When I was about 17 I thought I deserved a car. Once you have your license a car just follows – at least, that is what I thought. I think I probably dreamed about coming home from school to discover a car of my very own in the driveway. That dream never really came to fruition.

Can you imagine the devastation when I came home from school one day to find a Kirby vacuum sitting in the living room? The injustice of it all stunned me into silence. I cannot drive a vacuum to school or to my part-time, minimum-wage job! Why did my mom buy a new vacuum that has financing options available? Why now? Didn’t she know I needed a car?

I detested that vacuum because I believed it stole a car from me. Who cares if it sucks dirt out of the carpet that has been there for 5 years. What’s it to me if it cleans the mattresses? My mattress is just fine. I also was not impressed to hear about how the Kirby would help with allergens and dust mites. The Kirby and I ended up getting acquainted as I would often have the chore of vacuuming the floors. However, we never became friends – I simply tolerated the Kirby while my mom embraced her new tool with gusto.

As I look back on this story now I am embarrassed that I reacted the way that I did. Now that I have the experience of being a mom for 10 years I know how hard mom worked at home, at her job as a nurse, and that she gave so much in order to love us well. She was often tired, typically going to bed before the rest of us. And now I know that the Kirby made her work at home just a bit easier. And knowing what I know now I would’ve given her 10 Kirby’s if that made things simpler for her – or I would have simply changed my attitude – that would probably have worked too. Yet back then, if it had been up to me, I would have chosen a car for me over a vacuum for my mom.

Today, this is what hurts my heart – I was willing to keep from my mom something that made her exhausting work as a mom, less exhausting. Even now, this whole Kirby thing pains me. She poured herself into my sisters and I. I remember countless moments of her infusing our lives with joy. She was and is our number one fan. She encouraged us to be ourselves. She took time to chat and she was at every performance or game we were in. I could go on and on. And yet I didn’t think she needed a new vacuum that would make her work more tolerable, enjoyable, and efficient.

Today, what makes me sad is that I realize I make some of the same decisions today. The Kirby Principle is still something I wrestle with. I withhold from my mom still to this day. And I aim to do better. What my mom needs from me is different than what she needed when I was 17… or maybe it isn’t? Then and now, she needs to know she is needed, she needs to know she is loved, and if there is something that she needs that I am able to give – then I should give it. I am not talking only about Kirbys or gifts, but time and conversation.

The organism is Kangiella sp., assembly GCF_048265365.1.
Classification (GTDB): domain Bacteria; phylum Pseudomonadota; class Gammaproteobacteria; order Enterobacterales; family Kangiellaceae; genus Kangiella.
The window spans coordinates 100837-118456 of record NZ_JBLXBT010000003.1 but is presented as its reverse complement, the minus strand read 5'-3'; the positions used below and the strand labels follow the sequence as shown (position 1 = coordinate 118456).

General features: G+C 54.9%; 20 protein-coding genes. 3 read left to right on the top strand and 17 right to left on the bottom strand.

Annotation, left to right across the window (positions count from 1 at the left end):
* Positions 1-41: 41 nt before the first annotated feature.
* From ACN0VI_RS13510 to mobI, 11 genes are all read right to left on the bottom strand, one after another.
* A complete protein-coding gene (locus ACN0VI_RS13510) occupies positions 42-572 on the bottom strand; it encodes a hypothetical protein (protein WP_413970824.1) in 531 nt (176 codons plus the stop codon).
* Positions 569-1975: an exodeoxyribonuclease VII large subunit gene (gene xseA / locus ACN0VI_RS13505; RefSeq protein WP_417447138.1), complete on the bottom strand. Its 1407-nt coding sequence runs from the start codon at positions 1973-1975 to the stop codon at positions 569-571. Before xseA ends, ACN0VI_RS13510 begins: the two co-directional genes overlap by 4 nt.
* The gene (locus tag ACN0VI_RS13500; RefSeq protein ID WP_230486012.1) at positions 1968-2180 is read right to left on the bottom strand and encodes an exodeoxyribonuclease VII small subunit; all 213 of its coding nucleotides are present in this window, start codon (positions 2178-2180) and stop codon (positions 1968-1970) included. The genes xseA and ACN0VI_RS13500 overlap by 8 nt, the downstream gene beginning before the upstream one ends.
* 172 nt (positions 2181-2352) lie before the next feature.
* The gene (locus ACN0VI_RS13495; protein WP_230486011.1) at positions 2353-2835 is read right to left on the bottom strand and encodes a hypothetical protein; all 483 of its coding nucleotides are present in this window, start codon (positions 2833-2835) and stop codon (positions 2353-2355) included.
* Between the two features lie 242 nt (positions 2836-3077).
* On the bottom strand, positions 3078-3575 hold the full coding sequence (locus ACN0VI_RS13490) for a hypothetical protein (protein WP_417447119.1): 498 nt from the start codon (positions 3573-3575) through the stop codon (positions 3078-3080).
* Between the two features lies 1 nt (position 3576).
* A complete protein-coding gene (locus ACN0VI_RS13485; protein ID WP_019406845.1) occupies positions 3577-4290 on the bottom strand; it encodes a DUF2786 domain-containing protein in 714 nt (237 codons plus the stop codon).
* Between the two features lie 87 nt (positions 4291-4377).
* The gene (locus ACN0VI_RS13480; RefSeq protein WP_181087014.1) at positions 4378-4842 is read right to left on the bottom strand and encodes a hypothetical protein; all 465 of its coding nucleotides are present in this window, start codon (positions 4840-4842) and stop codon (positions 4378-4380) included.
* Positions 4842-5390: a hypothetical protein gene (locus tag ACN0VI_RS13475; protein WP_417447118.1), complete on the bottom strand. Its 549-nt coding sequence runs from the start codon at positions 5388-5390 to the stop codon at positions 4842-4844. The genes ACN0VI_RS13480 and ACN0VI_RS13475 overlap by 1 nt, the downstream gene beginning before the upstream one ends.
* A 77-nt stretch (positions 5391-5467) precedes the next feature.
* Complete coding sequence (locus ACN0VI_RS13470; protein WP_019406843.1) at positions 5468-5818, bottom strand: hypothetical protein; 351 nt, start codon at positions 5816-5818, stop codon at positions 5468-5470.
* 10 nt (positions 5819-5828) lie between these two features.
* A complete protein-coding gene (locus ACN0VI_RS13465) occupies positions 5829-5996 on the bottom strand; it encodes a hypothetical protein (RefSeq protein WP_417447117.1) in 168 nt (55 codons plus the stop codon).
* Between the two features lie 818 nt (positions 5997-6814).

To give moms what they need may indeed cost us something. We may need to look beyond our selfishness to in order to acknowledge and appreciate our mom in a way that speaks to her. To let her know you see her. Maybe it requires you to be silly with her, to read a book with her and discuss it, perhaps it is taking a class together or going to a concert with her. Maybe it is as simple as calling her at the same day and time each week. Perhaps it is taking her out to dinner – which can be done if you are age 10 or 60.

I don’t think we realize how the little things we do can embolden a mom’s will or encourage their hearts to continue the work set before them. I don’t think we realize how withholding from our mothers may make them question their role in our lives and whether their work makes an impact. The point is that moms need to know they are appreciated and to withhold that or keep it to just one or two days a year robs a mom’s spirit. Sons and daughters: don’t withhold from your mom. Husbands don’t allow the Kirby Principle to steal from the mother of your children, make sure they know they are valued today and every day.

A mother’s work is vital and so your acknowledgement and support of their work is also vital. When this happens in community it is a beautiful thing. If your mom is no longer with us, there are moms in your community that would do cartwheels to have lunch with you. If your mom is far away or if there is an emotional distance, there are moms in your community who would welcome a hug and a heart-to-heart. If you are a mom and you notice another mom needing encouragement and have the capacity to give to her – then go ahead and do it. If there are single moms in your community struggling – meet them where they are so that they can be the mom their child needs.

Encouraging mothers is not an optional endeavor. Celebrate your mom and the moms in your life this Mother’s Day in a way that costs you something – whether that is money, vacation days, energy, or time. And then do it again next week. And next month. Be lavish with your praise, generous with your encouragement, and speak your gratefulness so that she knows her work has value more than just one day a year.


Happy Mother’s Day, Mom!